10 Rules for Parents of Defiant Kids with ADHD
Is your child blatantly defiant and confrontational, and standard discipline is not working? Follow these 10 steps:
1. Stay Positive
Rewarding good behavior works better than punishing bad behavior. Boost your child's self-esteem by "catching them being good" and giving them a ton of praise.
2. Treat Before You Punish
Never discipline your child for behaviors that are symptoms of ADHD. Discuss a treatment plan with your provider, and once things are under control, you will know which behaviors are punishable vs. which are not.
3. Use Your Words
Instead of overreacting, try speaking slowly and calmly - modelling to your child how to behave when upset.
4. Avoid Meltdowns
Plan an escape strategy for events to ensure a quiet, tantrum-free goodbye. Discuss with your child ahead of time, and when the moment is right, say something like, "it's time to be a magician and become invisible". Then stage your exit.
5. Keep Your Cool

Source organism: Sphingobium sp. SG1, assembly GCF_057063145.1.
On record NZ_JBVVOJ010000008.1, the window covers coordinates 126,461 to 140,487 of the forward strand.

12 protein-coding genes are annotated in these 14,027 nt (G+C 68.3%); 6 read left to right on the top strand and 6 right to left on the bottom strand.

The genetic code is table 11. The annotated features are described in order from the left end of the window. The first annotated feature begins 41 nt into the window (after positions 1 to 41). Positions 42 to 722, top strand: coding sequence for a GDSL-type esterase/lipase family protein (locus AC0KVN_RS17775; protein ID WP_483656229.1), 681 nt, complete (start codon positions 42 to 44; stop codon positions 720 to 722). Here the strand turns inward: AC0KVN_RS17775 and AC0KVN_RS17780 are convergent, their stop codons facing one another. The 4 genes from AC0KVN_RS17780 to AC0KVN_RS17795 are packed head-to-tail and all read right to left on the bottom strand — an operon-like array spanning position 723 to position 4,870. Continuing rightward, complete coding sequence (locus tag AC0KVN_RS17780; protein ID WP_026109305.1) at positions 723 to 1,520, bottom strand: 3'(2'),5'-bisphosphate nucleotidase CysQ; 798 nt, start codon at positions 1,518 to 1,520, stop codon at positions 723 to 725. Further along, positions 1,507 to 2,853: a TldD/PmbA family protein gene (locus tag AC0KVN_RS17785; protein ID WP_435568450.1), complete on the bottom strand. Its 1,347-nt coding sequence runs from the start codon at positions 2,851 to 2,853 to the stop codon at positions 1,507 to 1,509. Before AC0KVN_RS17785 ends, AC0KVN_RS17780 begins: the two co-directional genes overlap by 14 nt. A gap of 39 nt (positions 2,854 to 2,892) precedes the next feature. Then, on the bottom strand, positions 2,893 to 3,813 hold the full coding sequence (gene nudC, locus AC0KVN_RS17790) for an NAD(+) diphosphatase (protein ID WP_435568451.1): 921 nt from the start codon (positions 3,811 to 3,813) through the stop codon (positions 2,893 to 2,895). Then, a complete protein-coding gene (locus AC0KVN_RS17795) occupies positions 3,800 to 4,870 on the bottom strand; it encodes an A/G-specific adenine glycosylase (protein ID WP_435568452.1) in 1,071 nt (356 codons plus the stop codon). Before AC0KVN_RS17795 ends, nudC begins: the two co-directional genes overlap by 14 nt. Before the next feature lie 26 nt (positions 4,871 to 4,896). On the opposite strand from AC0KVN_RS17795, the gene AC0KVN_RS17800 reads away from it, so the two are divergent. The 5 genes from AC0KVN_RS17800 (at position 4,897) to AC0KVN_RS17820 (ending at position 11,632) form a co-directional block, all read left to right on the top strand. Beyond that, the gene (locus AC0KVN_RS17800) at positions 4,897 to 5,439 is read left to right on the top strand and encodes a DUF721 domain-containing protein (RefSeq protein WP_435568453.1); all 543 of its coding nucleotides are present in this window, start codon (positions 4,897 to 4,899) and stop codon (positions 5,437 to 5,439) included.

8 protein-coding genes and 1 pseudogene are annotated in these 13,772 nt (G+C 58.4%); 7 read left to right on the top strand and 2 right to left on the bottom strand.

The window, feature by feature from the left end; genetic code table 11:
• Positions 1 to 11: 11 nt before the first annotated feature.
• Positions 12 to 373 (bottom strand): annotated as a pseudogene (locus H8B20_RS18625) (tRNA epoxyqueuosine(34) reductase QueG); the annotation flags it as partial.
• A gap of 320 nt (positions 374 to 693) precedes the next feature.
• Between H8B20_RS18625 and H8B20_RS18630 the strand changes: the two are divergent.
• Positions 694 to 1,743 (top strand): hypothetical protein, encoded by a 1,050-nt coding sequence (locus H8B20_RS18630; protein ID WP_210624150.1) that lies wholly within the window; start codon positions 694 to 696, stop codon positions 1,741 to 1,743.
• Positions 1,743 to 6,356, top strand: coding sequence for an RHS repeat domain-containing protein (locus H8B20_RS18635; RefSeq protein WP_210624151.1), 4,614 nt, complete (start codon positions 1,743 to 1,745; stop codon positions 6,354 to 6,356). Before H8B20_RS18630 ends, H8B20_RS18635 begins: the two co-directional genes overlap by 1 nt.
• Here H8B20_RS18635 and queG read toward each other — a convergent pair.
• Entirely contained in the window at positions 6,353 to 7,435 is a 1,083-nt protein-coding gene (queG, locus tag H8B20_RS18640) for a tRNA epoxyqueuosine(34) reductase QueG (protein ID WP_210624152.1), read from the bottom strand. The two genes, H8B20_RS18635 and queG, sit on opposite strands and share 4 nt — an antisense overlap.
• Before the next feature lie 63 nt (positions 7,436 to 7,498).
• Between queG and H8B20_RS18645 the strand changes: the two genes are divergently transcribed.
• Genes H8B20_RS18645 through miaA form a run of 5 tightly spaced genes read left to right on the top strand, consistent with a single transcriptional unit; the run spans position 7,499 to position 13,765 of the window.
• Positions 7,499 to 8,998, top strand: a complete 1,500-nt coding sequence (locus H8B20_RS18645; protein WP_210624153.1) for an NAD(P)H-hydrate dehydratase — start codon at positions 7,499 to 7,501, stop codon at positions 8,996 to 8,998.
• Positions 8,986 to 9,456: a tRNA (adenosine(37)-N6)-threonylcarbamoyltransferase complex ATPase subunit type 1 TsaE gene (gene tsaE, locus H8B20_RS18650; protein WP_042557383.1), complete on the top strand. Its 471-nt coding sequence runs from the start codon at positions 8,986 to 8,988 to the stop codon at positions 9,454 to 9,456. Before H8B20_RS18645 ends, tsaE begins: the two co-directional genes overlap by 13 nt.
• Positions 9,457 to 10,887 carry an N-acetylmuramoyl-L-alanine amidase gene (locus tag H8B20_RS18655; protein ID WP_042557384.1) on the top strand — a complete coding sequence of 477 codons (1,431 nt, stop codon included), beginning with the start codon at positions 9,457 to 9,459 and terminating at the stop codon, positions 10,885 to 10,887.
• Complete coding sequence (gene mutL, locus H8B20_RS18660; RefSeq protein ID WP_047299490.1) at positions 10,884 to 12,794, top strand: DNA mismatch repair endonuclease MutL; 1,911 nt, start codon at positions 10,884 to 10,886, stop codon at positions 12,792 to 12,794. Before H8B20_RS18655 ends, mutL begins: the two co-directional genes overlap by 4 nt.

When your child is angry or yelling, don't yell back (it rarely accomplishes anything positive). Work deliberately and controlled. Take some deep breaths or steal a moment away to pause if you can.
6. Be Clear About Rules & Consequences
Communicate clearly about what behavior is not allowed, as well as the consequences. The consistently enforce the rules.
7. Play Before Punishing
Make time to play and have with your child. This strengthens your bond in a positive way.
8. Know Your Child's Patterns
Get to know your child's quirks and triggers so you can understand the difference between defiance and overwhelm. This will help you have a plan for potentially explosive situations.
9. Determine the True Cause
Sometimes behavior may be multi-factored. Discuss with your provider if you have additional or ongoing behavior concerns.
10. Ask Yourself If You're Contributing
Is your temper flaring too often or does your impulsive behavior undermine discipline efforts? Seek your own professional assistance to determine ways that you could manage your own actions and reactions.
As mentioned in #9, talk with your provider or a specialist for more suggestions and help discovering the best plan for your child.